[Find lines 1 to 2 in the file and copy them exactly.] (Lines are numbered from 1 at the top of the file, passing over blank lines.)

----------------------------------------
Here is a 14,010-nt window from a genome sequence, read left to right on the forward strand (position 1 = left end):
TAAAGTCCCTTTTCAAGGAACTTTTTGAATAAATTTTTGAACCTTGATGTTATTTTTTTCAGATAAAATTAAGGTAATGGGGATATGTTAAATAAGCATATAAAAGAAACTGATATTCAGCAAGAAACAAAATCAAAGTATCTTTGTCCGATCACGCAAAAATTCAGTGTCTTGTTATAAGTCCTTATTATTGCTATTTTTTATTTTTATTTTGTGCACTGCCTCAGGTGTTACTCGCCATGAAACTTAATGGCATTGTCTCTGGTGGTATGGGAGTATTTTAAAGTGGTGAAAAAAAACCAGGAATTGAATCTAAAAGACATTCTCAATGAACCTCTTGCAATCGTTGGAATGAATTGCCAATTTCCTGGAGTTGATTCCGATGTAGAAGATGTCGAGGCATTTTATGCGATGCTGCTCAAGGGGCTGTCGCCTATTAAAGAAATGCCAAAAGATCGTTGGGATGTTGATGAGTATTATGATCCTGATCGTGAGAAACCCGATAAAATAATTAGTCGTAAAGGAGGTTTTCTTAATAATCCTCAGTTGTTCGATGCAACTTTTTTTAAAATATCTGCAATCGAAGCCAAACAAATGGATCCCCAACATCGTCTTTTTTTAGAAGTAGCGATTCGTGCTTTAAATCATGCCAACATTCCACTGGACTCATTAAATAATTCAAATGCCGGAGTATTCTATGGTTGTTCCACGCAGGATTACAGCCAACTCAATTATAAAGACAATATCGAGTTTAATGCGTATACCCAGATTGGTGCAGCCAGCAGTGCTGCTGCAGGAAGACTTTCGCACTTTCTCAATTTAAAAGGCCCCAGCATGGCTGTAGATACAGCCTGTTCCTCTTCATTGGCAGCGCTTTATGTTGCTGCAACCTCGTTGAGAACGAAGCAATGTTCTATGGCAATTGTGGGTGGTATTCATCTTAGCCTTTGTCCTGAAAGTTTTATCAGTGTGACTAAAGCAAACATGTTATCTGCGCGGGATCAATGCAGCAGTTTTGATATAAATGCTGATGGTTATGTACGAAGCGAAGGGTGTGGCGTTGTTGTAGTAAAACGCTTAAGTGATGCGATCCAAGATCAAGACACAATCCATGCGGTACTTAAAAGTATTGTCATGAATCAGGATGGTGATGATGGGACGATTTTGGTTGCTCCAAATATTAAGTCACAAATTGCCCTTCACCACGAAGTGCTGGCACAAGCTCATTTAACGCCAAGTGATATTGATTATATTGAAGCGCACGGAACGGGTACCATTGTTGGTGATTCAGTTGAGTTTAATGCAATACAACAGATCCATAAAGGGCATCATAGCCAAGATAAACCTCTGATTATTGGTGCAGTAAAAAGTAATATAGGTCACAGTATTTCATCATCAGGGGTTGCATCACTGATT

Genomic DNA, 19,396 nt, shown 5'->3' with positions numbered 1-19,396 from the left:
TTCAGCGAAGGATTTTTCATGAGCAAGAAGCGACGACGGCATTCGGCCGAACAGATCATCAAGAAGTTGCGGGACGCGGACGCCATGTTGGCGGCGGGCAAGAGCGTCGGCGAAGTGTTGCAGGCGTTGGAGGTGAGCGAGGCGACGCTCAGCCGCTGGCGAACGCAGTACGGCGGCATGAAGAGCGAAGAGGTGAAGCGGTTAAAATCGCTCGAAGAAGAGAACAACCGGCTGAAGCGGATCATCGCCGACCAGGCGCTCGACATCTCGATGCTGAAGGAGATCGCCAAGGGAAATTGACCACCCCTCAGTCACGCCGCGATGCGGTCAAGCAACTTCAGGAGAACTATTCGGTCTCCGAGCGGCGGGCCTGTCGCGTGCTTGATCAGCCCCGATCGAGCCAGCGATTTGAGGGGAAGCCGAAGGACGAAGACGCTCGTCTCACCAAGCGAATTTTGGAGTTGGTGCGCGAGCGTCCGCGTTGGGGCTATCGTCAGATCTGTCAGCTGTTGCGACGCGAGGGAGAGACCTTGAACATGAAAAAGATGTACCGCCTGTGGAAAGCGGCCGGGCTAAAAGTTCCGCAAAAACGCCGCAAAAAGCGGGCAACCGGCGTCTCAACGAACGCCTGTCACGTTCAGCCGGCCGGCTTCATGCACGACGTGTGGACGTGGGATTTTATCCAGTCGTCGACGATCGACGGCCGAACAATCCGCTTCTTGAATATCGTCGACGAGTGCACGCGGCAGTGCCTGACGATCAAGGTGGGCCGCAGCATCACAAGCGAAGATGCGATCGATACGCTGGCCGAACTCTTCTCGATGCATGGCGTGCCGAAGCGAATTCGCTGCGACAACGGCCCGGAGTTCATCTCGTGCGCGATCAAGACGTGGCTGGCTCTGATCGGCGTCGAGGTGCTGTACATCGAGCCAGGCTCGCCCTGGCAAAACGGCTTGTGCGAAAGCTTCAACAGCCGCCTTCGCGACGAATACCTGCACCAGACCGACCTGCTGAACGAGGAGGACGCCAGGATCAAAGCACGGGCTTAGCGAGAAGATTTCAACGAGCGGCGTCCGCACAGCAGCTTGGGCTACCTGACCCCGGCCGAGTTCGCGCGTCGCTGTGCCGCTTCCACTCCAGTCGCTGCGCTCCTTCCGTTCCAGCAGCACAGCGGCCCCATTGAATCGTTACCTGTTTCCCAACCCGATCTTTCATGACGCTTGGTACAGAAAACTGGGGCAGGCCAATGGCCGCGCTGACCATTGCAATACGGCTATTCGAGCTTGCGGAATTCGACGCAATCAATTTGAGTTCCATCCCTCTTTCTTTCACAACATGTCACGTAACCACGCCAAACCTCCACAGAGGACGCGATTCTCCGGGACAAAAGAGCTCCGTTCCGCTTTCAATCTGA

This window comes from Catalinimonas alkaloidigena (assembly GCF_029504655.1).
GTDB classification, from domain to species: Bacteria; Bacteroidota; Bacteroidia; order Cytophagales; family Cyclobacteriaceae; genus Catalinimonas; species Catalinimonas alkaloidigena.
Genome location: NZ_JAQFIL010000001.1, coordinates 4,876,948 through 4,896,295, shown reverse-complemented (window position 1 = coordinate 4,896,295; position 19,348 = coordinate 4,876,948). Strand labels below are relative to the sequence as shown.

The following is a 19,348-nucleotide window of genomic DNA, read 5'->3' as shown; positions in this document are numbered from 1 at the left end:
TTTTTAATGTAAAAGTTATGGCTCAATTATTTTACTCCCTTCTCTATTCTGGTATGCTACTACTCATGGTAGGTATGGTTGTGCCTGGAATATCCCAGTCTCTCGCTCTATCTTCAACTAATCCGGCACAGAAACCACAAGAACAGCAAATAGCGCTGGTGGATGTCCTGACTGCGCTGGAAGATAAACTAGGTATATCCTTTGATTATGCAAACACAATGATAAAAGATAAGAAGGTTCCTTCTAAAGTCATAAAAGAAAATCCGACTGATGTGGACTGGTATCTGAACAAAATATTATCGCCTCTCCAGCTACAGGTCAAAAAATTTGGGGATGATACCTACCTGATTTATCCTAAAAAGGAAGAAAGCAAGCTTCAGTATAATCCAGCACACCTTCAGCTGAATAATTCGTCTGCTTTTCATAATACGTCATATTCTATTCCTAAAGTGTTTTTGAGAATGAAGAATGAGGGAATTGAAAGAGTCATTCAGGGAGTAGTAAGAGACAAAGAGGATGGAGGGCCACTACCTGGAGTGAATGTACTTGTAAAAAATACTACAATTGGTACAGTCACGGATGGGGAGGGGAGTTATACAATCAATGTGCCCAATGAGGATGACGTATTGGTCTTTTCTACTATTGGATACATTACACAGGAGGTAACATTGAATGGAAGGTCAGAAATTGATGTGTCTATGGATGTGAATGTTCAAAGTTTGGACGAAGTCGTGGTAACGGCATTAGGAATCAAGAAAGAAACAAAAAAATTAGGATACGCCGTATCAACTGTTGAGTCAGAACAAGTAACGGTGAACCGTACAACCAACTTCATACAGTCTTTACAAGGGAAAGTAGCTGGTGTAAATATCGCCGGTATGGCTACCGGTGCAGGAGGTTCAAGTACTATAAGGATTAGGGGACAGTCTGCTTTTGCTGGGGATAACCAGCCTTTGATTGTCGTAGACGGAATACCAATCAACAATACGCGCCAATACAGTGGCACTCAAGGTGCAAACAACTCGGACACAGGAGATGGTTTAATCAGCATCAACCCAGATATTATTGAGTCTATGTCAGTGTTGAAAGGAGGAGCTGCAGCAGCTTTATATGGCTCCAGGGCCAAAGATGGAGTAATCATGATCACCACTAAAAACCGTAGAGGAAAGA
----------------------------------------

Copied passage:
Here is a 14,010-nt window from a genome sequence, read left to right on the forward strand (position 1 = left end):
TAAAGTCCCTTTTCAAGGAACTTTTTGAATAAATTTTTGAACCTTGATGTTATTTTTTTCAGATAAAATTAAGGTAATGGGGATATGTTAAATAAGCATATAAAAGAAACTGATATTCAGCAAGAAACAAAATCAAAGTATCTTTGTCCGATCACGCAAAAATTCAGTGTCTTGTTATAAGTCCTTATTATTGCTATTTTTTATTTTTATTTTGTGCACTGCCTCAGGTGTTACTCGCCATGAAACTTAATGGCATTGTCTCTGGTGGTATGGGAGTATTTTAAAGTGGTGAAAAAAAACCAGGAATTGAATCTAAAAGACATTCTCAATGAACCTCTTGCAATCGTTGGAATGAATTGCCAATTTCCTGGAGTTGATTCCGATGTAGAAGATGTCGAGGCATTTTATGCGATGCTGCTCAAGGGGCTGTCGCCTATTAAAGAAATGCCAAAAGATCGTTGGGATGTTGATGAGTATTATGATCCTGATCGTGAGAAACCCGATAAAATAATTAGTCGTAAAGGAGGTTTTCTTAATAATCCTCAGTTGTTCGATGCAACTTTTTTTAAAATATCTGCAATCGAAGCCAAACAAATGGATCCCCAACATCGTCTTTTTTTAGAAGTAGCGATTCGTGCTTTAAATCATGCCAACATTCCACTGGACTCATTAAATAATTCAAATGCCGGAGTATTCTATGGTTGTTCCACGCAGGATTACAGCCAACTCAATTATAAAGACAATATCGAGTTTAATGCGTATACCCAGATTGGTGCAGCCAGCAGTGCTGCTGCAGGAAGACTTTCGCACTTTCTCAATTTAAAAGGCCCCAGCATGGCTGTAGATACAGCCTGTTCCTCTTCATTGGCAGCGCTTTATGTTGCTGCAACCTCGTTGAGAACGAAGCAATGTTCTATGGCAATTGTGGGTGGTATTCATCTTAGCCTTTGTCCTGAAAGTTTTATCAGTGTGACTAAAGCAAACATGTTATCTGCGCGGGATCAATGCAGCAGTTTTGATATAAATGCTGATGGTTATGTACGAAGCGAAGGGTGTGGCGTTGTTGTAGTAAAACGCTTAAGTGATGCGATCCAAGATCAAGACACAATCCATGCGGTACTTAAAAGTATTGTCATGAATCAGGATGGTGATGATGGGACGATTTTGGTTGCTCCAAATATTAAGTCACAAATTGCCCTTCACCACGAAGTGCTGGCACAAGCTCATTTAACGCCAAGTGATATTGATTATATTGAAGCGCACGGAACGGGTACCATTGTTGGTGATTCAGTTGAGTTTAATGCAATACAACAGATCCATAAAGGGCATCATAGCCAAGATAAACCTCTGATTATTGGTGCAGTAAAAAGTAATATAGGTCACAGTATTTCATCATCAGGGGTTGCATCACTGATT